But as this book makes so very clear, that’s by no means the whole story. Marie’s tales are full of action, treachery, tragedy, love, betrayal, magic and high heroics by men and women alike. Everything that keen readers are looking for in the best of modern epic fantasy writing – long and short. My understanding of the history of our genre becomes so much richer and more complex when I come across authors like her.

So many authors are getting their backlists out as ebooks!

As an aside from flagging up my own books, it’s great to see so many authors making their backlists available as ebooks now, and by a variety of routes.

Just this week, Kristine Smith’s Code of Conduct comes out again, courtesy of Book View Cafe – an authors’ co-operative which you really should check out for new and backlist work from any number of excellent writers.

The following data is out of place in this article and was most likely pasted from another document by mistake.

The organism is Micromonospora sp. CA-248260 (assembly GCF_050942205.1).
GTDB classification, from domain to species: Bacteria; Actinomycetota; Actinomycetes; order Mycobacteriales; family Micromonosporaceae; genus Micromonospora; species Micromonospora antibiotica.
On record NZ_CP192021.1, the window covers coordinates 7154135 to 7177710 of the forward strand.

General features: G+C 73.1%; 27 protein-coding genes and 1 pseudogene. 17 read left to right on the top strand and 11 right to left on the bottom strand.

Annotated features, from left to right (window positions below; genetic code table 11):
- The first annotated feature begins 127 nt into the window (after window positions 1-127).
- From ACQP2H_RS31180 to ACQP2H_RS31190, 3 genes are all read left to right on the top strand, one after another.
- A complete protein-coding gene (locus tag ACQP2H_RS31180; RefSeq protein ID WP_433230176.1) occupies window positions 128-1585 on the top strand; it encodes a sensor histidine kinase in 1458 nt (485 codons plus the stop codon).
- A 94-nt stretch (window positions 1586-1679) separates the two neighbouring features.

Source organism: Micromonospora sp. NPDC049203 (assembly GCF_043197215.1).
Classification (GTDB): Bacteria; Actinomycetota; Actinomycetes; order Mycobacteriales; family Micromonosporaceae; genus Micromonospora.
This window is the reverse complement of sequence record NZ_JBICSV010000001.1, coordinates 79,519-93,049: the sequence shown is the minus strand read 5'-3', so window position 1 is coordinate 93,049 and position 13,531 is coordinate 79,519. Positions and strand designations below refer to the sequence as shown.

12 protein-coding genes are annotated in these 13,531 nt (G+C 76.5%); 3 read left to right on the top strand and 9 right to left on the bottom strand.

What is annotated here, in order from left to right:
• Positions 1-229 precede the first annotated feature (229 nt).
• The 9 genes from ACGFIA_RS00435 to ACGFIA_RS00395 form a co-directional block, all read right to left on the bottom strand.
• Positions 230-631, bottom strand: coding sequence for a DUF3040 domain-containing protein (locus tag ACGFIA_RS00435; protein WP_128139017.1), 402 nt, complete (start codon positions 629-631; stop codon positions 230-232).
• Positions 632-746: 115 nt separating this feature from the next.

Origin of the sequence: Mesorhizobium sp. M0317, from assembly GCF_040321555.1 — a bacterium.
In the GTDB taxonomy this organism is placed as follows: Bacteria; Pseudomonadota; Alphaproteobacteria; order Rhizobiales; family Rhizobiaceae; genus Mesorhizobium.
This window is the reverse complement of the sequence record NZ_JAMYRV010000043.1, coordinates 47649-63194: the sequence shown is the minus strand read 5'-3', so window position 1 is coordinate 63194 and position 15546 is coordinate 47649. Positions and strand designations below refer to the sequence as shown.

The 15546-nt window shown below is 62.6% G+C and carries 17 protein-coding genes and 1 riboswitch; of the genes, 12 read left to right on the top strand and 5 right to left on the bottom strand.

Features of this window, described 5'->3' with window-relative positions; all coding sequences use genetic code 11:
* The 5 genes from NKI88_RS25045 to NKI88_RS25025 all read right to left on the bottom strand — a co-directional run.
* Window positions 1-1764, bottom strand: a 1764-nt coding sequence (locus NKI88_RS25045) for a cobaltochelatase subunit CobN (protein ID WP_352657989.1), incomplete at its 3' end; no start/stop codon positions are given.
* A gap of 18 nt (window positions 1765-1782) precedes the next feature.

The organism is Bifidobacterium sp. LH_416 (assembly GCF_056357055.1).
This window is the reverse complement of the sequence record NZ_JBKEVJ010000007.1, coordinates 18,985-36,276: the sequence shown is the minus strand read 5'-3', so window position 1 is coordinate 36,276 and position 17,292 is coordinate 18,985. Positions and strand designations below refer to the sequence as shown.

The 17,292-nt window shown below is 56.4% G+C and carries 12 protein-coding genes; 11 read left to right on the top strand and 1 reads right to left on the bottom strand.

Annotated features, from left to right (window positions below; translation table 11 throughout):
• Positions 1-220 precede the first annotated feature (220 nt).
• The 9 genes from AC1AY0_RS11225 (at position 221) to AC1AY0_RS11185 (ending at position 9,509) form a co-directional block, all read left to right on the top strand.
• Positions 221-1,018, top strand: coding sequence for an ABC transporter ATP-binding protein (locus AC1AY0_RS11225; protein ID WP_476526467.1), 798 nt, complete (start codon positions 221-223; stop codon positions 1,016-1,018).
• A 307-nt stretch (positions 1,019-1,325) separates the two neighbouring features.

One reason Code of Conduct particularly caught my eye is I reviewed the original paperback release, so if you’re curious you can read what I thought of it here


Other writers such as Liz Williams and Kate Elliott are partnering with companies like Open Road Media.

Elsewhere, authors are epublishing independently, with all the fun and games that entails. Walter Jon Williams’ experiences making his Praxis novels available as ebooks for UK readers make for an interesting read. The full – and impressive – list of his works now available is here. Go, browse, it’ll be well worth your while.

Glenda Larke’s Isles of Glory trilogy and a standalone Havenstar are now available from the usual ebook outlets and similarly well worth checking out. To learn more about Glenda, visit her blog and her website.

Likewise Martha Wells has made her four out of print books available via Kindle, Nook, Kobo, iBooks, etc. That’s The Element of Fire, City of Bones, The Death of the Necromancer, and Wheel of the Infinite. Incidentally her Raksura novels are very well worth reading, as is her blog where she regularly posts quick updates/reviews of recent fantasy fiction.

So if there’s an author whose early work you’d really like to get hold of, it really is well worth keeping your eyes open, checking in with their websites from time to time, maybe running a few web searches, to see what you turn up.

Feel free to add details of other authors’ backlist availability in comments.